The American Indians call the stones the “Stone Clan People”, Shamans, medicine people and spiritual leaders from all over the world use stones and crystals in their healing ceremonies. Each color and type of stone reflects energy, purpose, clearing and releasing effect on the clients as it is being used. In Hawai, the Kahunas use lava in their healing treatments. The lava stone represents healing and protection. In the Philippines, it is a common practice to use a rough basalt stone to slough off old, dry skin. In Russia, there is a tradition of using heated black stones in the bath. Even in the days of cowboys, it was common practice to heat stones in the fire and place them on the ground under one’s bedding. You can try Hot Stone Massage while you’re on holiday here. Your hotel concierge should know a spa that offers it.

 

The small-island charm of Si Chang

 

p4Just off the coast of Chonburi is a perfect island getaway – easy to reach, its sights can be toured in less than a day, leaving one enough time for the beach. Ko Si Chang’s main draw, however, is its sleepy vibe and smalltown charm that other Thai islands lost long ago in the drive to attract tourists. Getting to Si Chang is easy thanks to regular mini-vans to the port of Sri Racha. When you arrive, it’s worth taking a look around.

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Because of the many Japanese companies based in the area, businesses cater especially to Japanese expats – every second shop is a sushi bar and most signs are in Hiragana. Boats to Si Chang leave hourly and aren’t for the faint-hearted. At first glance, they seem rickety and most are overloaded with day-trippers carrying fishing gear. Sri Racha is close to the Laem Chabang deep sea port, so there’s a lot of shipping and the ferry boats often weave between the bigger vessels. Jump ashore at Si Chang’s bustling pier and you’ll be offered (in the laid-back island way you’ll learn to appreciate) a Tuk-Tuk. These aren’t the cramped and view-blocking Bangkok versions, but large four-seaters with room to stretch out.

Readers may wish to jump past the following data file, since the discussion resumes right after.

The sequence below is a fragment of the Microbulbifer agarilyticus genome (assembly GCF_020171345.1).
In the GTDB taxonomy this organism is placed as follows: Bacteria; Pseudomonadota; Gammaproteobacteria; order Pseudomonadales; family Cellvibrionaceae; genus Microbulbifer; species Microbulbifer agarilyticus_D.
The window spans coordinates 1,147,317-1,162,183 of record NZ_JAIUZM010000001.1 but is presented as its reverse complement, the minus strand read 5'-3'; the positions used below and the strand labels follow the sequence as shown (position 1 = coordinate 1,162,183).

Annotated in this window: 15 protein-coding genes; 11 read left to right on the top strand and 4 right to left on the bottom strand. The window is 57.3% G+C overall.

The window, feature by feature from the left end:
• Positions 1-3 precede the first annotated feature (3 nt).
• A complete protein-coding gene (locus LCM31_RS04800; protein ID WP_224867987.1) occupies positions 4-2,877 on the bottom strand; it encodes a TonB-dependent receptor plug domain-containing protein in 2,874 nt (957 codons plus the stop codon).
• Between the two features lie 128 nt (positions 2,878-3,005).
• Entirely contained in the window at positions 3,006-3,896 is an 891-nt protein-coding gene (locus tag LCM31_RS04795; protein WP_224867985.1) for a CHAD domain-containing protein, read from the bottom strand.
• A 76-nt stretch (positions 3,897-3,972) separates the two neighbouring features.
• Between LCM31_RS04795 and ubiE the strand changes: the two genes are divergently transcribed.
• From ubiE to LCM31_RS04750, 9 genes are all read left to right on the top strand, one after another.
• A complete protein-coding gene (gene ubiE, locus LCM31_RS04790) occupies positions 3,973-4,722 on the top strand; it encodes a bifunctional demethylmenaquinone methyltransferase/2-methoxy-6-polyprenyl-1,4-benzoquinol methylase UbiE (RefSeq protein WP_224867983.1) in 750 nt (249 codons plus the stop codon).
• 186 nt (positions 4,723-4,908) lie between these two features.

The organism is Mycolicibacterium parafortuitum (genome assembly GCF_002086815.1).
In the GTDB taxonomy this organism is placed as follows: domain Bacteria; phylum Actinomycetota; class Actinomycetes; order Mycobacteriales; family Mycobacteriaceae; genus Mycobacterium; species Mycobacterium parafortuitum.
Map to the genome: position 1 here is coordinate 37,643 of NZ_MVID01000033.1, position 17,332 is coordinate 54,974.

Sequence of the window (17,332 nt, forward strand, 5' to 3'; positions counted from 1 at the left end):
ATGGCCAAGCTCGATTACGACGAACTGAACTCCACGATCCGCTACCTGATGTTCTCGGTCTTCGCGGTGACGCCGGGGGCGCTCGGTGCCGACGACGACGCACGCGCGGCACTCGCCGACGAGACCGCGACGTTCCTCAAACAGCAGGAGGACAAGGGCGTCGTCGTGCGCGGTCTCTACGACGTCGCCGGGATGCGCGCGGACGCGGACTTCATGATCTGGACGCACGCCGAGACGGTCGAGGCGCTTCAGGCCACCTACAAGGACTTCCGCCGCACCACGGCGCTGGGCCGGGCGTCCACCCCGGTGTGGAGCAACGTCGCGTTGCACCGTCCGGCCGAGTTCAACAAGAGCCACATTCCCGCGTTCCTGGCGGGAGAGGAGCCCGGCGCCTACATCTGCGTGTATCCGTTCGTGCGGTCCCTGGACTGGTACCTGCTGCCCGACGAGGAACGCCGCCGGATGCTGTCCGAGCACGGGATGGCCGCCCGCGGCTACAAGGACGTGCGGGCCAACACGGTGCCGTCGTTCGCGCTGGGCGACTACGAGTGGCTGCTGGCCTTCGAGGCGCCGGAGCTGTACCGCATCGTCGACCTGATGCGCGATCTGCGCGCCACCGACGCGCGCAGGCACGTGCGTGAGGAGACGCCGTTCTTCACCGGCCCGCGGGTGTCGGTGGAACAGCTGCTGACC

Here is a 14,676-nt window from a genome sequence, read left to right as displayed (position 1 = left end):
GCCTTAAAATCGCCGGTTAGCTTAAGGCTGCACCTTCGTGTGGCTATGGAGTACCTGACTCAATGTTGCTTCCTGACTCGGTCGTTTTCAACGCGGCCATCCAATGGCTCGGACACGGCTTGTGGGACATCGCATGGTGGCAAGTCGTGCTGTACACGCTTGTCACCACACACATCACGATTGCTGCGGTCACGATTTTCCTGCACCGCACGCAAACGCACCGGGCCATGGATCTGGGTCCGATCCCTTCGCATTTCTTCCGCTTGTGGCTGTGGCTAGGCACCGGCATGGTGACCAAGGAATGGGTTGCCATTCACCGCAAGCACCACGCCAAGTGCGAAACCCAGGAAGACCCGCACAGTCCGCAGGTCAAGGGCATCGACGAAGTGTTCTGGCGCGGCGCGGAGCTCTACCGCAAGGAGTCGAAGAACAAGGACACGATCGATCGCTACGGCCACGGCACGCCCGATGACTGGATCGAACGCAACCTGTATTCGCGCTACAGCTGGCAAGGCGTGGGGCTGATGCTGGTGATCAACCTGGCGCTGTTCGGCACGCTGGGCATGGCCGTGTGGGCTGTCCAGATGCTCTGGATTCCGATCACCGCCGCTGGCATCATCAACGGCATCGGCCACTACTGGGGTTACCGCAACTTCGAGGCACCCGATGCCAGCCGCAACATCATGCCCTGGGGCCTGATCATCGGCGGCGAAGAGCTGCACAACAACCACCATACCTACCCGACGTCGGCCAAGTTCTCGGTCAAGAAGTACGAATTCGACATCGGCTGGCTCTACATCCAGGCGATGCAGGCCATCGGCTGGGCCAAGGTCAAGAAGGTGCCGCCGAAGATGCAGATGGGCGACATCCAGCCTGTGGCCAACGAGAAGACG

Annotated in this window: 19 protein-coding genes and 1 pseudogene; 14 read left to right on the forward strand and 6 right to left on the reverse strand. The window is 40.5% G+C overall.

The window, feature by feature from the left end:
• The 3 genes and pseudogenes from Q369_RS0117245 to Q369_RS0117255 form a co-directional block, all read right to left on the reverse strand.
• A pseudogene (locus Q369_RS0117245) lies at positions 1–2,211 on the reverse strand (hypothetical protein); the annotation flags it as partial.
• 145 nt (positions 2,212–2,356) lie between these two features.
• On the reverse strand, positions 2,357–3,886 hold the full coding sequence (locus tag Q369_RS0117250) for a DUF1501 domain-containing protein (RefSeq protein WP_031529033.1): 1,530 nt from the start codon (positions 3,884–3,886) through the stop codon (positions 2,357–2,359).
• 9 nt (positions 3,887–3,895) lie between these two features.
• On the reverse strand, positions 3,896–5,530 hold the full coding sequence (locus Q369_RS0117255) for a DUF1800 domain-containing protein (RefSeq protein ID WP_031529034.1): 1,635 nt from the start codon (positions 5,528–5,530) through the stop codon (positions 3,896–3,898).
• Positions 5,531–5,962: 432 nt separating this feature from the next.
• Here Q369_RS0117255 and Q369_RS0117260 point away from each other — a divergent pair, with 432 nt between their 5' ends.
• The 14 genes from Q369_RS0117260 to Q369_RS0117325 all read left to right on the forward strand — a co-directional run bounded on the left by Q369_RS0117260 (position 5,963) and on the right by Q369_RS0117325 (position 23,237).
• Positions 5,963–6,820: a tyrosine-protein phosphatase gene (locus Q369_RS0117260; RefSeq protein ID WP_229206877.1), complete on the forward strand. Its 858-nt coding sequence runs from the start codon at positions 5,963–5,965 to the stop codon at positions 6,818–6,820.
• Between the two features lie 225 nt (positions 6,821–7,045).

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It’s cheaper to take the same driver if you want to see the sights. If you’re just here for a beach break, the island’s best spot is the bay of Tham Phang, on the west coast. There is a nice stretch of sand and sheltered swimming with no annoying jet-skis. I like to spend the day sitting under the beach umbrellas eating fresh crabs or barbequed shrimps, but there are other attractions if you can get out of your deck-chair. And it’s worth exploring Si Chang.

Despite being small, the island plays its part in Thai history. Thailand is justly proud of having never been colonised, but Si Chang was briefly taken over by the French in 1893 during a struggle over control of Laos. Until then, the island had been a getaway for King Rama V the Great, who built his teakwood home here: the Manthatratanarote Royal Mansion. After the Gallic incursion, the mansion was taken down and rebuilt in Bangkok where it’s now better known as Vimanmek Palace.

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But the lovely landscaped gardens are still intact and show it must have been a glorious place in its heyday with inviting bathing pools under the trees, made up like natural grottos. While only the foundations of the palace are still in place, the sturdy teak homes King Rama V the Great built for people to recuperate from illness still stand, with grand views of the Thai coast. Take a walk out on the handsome wooden pier and you can see dozens of international ships at anchor.

It seems little has changed since the 17th century when the island was called Amsterdam due to the huge number of vessels belonging to the Dutch East India Company. Do visit the sprawling Chinese temple on the hill known as San Chao Pho Khao Yai, with its colorful dragons, mystical murals and ancient statues. A cute cable car is there to take you up the hill. Further above the temple is a replica of a Buddha Footprint in its own shrine. The view from the top will take your breath away, if there’s any left, as it’s an exhausting climb. Top tip: there is a back road to the top where your driver can drop you off.

The relic was brought from India by Prince Damrong Rajanuphab in 1892 and is now a pilgrimage site. When staying overnight, enjoy the sunset views from the Tham Phang point before visiting the old town to eat. There are seafood places by the roadside cooking freshly caught produce. There’s no nightlife on the island, other than watching the locals wandering round chatting in their pajamas. It seems a long way from partying Pattaya, down the coast. But this little slice of yesteryear offers the perfect break.